The wandering performers, charcoal-makers and peddlers that once traversed the eastern coast of the Izu Peninsula have long since vanished, but much else has remained remarkably unchanged. Along a seaboard corridor more suggestive of a rustic country route than a vector for north-south passenger traffic, cedars and other trees line slopes and gorges leading to hot spring resorts, attractive hiking trails, waterfalls, and swimming holes.
Trains pass by landscapes of lumpy green hills, random conical shapes resembling giant topiary. A southern climate is evident here in the small orange groves, trellises of wisteria along the riverbanks, and the odd outcropping of cycads and cactus. A striking feature of this region is its namako-kabe designs. This crisscross plasterwork in gray and white used to decorate walls characterizes many of the homes, shop fronts, and storehouses of the peninsula. The appealing harlequin patterns, popularized during the Edo period, also fortify buildings against the typhoons that lash the peninsula in late summer and early autumn.
Although a minor early work, Yasunari Kawabata’s semi-autobiographical story, ‘Izu no Odoriko’ (‘The Izu Dancer’), supports a lucrative micro-tourism industry in these parts. The commercialization of the Nobel Prize winning writer’s tale is evident in the pointedly named Izu Odoriko express train that brings travelers to Shimoda and the popular Odoriko hiking courses. This should not put you off venturing into Kawabata country, though. Even during national holidays and other peak travel times, there always seems to be enough space to go around.
Atami is often – and rightly – described as the gateway to the Izu Peninsula. At just 50 minutes by bullet train from Tokyo Station, it is highly accessible and much visited, despite its reputation as a faded hot spring resort, a decidedly uncool destination for today’s uber-tourist. Visitors may snigger at its old sobriquet, the “Capri of Japan,” but strip away the raw clutter, tetrapods, cement storm breaks, and the part of town that caters to sex tourism, and the outline of the bay, the mountains and slopes, the sinuous shoreline that forms a stunning green amphitheater, are still there. Its merits may not always be immediately visible, but yet Atami is still frequented by tourists in large numbers, including the young. This is at least partially due to its coastal location, the foretaste of better beaches to the south, offering more expanses of sun, surf, and sand.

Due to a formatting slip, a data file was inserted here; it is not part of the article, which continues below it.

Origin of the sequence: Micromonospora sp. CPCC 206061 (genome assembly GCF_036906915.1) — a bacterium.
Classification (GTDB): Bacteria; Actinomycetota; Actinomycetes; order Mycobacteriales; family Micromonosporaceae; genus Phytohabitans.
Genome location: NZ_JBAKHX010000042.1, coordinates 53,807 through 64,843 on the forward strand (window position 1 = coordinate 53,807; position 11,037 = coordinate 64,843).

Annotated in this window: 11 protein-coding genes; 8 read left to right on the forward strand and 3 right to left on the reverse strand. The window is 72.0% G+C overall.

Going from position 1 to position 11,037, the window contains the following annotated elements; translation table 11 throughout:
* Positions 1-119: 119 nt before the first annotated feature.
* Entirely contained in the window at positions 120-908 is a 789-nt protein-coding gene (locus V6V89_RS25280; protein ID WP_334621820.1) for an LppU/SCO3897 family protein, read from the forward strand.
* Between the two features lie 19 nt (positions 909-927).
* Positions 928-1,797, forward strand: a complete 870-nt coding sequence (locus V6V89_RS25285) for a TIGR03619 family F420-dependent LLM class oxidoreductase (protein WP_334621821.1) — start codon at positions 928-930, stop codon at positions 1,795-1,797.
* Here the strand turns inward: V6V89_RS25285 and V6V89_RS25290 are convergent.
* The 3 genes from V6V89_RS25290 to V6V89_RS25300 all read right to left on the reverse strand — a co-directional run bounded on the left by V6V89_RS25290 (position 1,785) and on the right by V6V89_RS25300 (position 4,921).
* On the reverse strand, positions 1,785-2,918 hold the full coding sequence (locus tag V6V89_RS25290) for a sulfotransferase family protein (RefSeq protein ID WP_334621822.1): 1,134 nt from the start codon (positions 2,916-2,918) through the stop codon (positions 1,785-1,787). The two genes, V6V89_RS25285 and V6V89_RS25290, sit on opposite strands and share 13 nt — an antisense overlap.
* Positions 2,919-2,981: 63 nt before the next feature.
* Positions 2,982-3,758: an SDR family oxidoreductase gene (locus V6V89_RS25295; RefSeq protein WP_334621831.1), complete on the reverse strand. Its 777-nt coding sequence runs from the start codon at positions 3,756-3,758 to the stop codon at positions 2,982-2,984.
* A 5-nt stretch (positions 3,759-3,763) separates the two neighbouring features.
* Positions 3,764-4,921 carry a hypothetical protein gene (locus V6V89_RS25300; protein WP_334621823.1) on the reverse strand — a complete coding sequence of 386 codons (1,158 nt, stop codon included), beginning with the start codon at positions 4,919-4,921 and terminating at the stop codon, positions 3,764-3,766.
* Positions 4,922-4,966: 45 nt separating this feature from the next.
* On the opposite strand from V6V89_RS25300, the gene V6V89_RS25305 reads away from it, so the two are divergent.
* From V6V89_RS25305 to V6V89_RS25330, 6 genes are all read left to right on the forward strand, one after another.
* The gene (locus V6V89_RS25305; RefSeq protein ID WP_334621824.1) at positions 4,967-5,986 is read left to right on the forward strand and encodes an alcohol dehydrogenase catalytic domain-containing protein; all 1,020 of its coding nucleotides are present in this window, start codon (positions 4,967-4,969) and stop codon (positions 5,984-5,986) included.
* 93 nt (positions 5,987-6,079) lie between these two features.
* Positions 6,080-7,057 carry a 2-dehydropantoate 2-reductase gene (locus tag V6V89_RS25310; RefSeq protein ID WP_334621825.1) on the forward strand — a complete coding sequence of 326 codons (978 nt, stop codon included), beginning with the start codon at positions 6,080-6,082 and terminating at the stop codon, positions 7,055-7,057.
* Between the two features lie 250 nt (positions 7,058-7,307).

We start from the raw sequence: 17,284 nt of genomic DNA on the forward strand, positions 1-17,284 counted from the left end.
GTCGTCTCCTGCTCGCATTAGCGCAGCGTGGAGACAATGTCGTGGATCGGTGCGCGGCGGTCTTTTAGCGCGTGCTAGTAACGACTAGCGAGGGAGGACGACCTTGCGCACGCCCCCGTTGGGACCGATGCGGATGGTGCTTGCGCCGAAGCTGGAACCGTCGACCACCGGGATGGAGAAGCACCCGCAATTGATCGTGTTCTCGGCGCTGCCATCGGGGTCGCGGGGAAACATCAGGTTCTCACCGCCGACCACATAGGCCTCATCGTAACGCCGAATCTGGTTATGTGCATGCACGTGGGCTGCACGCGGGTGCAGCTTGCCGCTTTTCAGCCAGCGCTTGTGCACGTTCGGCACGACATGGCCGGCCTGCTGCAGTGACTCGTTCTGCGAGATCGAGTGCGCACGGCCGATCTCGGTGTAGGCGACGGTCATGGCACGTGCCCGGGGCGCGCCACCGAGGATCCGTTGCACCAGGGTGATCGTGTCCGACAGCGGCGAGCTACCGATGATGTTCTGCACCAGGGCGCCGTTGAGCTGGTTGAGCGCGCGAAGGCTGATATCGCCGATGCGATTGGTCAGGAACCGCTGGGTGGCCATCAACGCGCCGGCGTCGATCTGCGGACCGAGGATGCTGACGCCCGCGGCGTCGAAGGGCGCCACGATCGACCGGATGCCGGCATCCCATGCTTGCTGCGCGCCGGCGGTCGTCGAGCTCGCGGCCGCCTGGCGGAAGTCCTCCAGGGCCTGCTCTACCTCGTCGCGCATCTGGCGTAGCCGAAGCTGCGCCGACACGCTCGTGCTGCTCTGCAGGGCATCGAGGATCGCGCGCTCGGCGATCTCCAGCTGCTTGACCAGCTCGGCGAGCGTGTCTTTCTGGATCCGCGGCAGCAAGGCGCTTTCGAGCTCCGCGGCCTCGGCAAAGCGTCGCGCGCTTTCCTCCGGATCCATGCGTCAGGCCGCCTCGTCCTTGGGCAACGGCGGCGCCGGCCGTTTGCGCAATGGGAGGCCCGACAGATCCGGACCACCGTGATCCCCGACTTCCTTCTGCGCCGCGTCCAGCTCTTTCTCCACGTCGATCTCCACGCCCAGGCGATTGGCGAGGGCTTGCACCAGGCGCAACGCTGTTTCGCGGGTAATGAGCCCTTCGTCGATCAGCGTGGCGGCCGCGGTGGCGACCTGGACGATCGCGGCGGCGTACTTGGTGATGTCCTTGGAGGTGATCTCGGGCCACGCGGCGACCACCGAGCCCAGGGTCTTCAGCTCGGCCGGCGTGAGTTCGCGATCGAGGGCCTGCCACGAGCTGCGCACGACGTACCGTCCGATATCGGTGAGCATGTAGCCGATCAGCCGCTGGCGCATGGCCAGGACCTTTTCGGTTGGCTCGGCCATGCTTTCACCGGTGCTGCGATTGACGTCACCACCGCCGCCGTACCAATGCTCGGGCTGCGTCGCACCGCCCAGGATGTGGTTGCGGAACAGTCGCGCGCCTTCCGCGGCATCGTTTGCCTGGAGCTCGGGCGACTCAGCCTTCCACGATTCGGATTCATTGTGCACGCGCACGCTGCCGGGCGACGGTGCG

As a young woman, my mother-in-law stayed for a couple of nights at a rustic inn somewhere in Atami. She thinks it was 1962, when you could walk straight down to the beach without all the impedimenta of footbridges, traffic lanes, cement ramps and split-level promenades. When she visited last year, she lamented the developments, until that is, she recalled how much nicer, more comfortable, and well serviced her accommodation was this time around. This, perhaps, is how we forget the past, by superimposing the new and putatively superior on our memories.
The mountains bring unpredictable rain to this coast, black thunderheads forming out of perfectly blue skies. And when the storms hit, you won’t find a bus shelter, waiting room, or pergola in sight. Atami is designed to conspire with the elements to drive its cash-fluid visitors into the paying refuges of cafes, hotel lobbies, souvenir shops, and museums.